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Using Student Data

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The Data Delusion: On average, it’s a bit more complicated. With apologies to Richard Dawkins… Increasingly I am becoming frustrated by . As a consequence, all kinds of perverse and spurious conclusions are drawn and school, teachers and policy makers end up jumping through hoops that have no real basis. If we’re not careful, we’re going to lose sight of what matters….if we haven’t done so already. I will try to illustrate the point… always conscious that inevitably I will be over-simplifying, so please bear that in mind. There are two major issues with the measurement of educational outcomes: So, in this context of complexity, naturally enough, we try to create order.

It is sensible enough to agree on a curriculum defining things that should be known and understood (whether the Government should decide this or not is another issue.) More subtly, we can assess complex accretions of learning From questions to basic tests and assessment tasks right up to long exams and extended pieces of work, . Norm-referencing. . Like Loading... The school data problem: what we have vs. what we need. (By Alan Brandt – AP) It’s the backbone of the modern school reform: data.

And a lot of it, it turns out, isn’t any good. Here’s a post about the problem of the data we have vs. the data we need, by Jack Schneider, an assistant professor of education at the College of the Holy Cross, who confronted the issue recently when he helped the Boston Globe create a rating tool for schools in Massachusetts. Schneider is the author of “Excellence For All: How a New Breed of Reformers Is Transforming America’s Public Schools” and the upcoming ”From the Ivory Tower to the Schoolhouse: How Scholarship Becomes Common Knowledge in Education.”

By Jack Schneider For the past two years, Secretary of Education Arne Duncan has been striking bargains with state departments of education, waiving some of the most unreasonable and restrictive accountability provisions of federal education law. Standardized tests given to K-12 students are not without merit. Our experience was instructive.

Changing The Language From Anti-Testing To Pro-Whole Child - The Jose Vilson. I like getting into discussions with people who like saying “Jose, why are you against testing?” Let me lay out the argument and the reason why, instead of referring to myself as anti-testing, I’m calling myself pro-whole-child. The argument is that testing isn’t bad. We should have experts who look at the lay of the education land, help set standards for what children ought to learn at every grade, and then help develop assessments that help us get a glimpse as to whether students learned that material. Testing seems more stable, and less prone to error since these guys spend their working hours on developing precise problems and test them on children and adults to make certain that the problems absolutely mean to assess what they mean to assess.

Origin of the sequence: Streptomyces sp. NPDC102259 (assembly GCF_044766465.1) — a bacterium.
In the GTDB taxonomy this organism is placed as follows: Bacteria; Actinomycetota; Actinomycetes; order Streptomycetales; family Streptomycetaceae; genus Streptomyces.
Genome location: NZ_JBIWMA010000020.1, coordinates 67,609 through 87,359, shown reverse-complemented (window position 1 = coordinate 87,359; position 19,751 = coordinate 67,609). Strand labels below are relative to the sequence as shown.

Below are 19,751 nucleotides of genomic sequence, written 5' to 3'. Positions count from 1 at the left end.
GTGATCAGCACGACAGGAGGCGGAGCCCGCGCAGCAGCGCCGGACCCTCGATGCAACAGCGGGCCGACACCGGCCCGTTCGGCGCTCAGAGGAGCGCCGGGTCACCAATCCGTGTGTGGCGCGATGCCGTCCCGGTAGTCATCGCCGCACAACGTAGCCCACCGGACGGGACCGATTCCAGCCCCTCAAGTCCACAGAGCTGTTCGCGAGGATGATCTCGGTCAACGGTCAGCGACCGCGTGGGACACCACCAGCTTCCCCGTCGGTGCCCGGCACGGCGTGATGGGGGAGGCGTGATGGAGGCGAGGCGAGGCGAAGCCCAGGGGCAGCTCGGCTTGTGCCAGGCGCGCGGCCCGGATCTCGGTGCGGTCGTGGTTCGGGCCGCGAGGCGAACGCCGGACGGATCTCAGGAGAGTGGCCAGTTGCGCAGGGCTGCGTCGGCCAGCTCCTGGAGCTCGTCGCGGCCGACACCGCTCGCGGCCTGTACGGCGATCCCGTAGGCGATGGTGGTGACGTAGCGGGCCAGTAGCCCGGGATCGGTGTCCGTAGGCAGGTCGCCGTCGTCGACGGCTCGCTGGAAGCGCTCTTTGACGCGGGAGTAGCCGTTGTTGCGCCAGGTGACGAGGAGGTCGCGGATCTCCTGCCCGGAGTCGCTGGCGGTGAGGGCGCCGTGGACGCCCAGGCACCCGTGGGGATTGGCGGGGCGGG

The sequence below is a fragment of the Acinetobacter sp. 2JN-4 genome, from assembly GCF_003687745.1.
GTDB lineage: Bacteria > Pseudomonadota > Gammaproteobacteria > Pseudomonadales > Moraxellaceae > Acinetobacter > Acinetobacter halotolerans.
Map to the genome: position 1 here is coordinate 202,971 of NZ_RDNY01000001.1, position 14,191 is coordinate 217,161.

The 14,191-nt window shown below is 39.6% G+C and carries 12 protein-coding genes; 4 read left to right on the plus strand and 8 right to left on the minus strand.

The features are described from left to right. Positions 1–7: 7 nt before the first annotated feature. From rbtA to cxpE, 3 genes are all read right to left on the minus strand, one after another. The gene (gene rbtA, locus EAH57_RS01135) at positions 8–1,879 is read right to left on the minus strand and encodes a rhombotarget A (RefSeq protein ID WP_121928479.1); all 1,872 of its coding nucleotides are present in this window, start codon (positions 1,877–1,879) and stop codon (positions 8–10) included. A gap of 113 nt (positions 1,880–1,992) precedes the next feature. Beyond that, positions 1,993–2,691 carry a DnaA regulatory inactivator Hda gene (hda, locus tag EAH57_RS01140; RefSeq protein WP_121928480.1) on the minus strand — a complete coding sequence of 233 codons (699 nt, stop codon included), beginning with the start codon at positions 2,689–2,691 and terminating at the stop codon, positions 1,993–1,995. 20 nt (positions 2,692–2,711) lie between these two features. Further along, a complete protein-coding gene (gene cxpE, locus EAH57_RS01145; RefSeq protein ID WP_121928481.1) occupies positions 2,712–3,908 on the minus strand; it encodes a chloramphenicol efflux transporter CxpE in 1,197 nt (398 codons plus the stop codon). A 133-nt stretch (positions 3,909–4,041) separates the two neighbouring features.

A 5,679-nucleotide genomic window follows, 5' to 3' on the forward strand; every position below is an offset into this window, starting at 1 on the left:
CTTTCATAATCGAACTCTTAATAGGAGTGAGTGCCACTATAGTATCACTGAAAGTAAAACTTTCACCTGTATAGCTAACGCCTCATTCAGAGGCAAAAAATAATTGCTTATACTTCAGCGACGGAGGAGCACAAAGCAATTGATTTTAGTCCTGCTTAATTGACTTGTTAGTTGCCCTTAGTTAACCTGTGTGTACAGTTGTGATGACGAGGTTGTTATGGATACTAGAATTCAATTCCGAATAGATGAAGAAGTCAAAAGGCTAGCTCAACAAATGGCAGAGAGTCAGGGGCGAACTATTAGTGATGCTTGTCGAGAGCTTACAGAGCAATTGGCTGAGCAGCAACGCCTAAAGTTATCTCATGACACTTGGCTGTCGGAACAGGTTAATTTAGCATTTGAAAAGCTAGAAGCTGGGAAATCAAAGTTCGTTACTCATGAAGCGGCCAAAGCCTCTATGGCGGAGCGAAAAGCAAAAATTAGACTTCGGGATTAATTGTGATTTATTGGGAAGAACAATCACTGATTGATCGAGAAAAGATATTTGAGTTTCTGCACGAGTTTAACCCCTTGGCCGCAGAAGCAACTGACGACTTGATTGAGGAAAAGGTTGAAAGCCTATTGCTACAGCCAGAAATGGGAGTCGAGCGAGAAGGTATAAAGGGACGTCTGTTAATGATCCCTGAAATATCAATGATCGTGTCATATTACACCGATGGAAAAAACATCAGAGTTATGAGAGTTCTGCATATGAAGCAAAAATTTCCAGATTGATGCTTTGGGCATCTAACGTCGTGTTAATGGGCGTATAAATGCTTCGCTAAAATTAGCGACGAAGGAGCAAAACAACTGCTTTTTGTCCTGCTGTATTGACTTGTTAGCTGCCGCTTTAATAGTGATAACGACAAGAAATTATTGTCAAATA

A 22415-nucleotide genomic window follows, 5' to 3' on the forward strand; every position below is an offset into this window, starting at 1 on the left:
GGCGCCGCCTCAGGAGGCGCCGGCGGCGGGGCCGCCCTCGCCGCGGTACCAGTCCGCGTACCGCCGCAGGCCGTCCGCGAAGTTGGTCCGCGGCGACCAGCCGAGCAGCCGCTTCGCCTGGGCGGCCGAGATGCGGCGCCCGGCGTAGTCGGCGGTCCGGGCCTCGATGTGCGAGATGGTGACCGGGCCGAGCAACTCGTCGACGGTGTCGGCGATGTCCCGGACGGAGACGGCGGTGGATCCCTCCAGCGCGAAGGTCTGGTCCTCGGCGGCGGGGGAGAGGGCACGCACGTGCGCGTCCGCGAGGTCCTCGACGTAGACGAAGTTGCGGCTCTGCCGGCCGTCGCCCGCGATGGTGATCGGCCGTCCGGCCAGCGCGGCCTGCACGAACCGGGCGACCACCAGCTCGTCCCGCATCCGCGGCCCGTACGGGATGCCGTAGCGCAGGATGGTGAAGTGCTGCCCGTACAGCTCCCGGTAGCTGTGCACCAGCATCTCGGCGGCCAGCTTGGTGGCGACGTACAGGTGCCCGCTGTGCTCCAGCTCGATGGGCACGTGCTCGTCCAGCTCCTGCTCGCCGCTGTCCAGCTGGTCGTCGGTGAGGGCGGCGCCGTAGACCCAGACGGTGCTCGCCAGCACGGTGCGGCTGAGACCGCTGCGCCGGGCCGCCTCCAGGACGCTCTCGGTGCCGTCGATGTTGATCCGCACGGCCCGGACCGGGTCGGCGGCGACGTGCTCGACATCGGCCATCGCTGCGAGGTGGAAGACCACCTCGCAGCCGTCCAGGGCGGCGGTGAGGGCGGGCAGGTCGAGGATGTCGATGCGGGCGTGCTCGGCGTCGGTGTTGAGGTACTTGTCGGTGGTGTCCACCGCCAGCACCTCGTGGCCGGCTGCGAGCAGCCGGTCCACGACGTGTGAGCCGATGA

Plus, having these common assessments between grade levels could make for interesting longitudinal studies and provide critical feedback for teachers, parents, and students about student and teacher performance. Jose. Using Outcomes in Moodle. Outcomes are specific descriptions of what a student has demonstrated and understood at the completion of an activity or course.

Each outcome is rated by some sort of scale. Other terms for outcomes are Competencies and Goals. In simple terms outcomes are similar to sub components of a grade. A grade is an assessment of overall performance that may include tests, participation, attendance and projects. Outcomes assess specific levels of knowledge through a series of statements, that maybe coded with numbers or letters. Thus an overall grade can be given for a course, along with statements about specific competencies in the form of outcomes. Enabling outcomes Go to Site administration > Advanced features and ensure that Enable outcomes is checked (by default, it isn't). Using outcomes Choose or define some outcomes for your course (see below). Outcomes report The outcomes report is a table with 6 columns: Short name - the short name of the outcome used in this course. Outcomes used in course.

Grade export in Moodle. Grades can be exported to Excel spreadsheet, OpenDocument spreadsheet, plain text file or XML file. Grade export is NOT intended for students. How to export grades Grade export To export grades from the gradebook: Choose an export format from the gradebook dropdown menu. XML file export To export grades to XML file, you need to ensure that: Users have ID numbers (an optional field in the user profile) Activities have ID numbers (an optional field in the common module settings) Default grade export settings The grade export display type and grade export decimal points site-wide defaults may be set by an administrator in Site administration > Grades > General settings. Grade publishing Grade publishing settings Grade publishing is a way of importing and exporting grades via a URL without being logged in to Moodle.

Grade publishing is disabled by default. To determine the URL for exporting grades, follow an export format link e.g. Grade export capabilities Tips and tricks See also. Assessment Liaison 13-14 Session 1 Notes. Data Driven Instruction Shifts.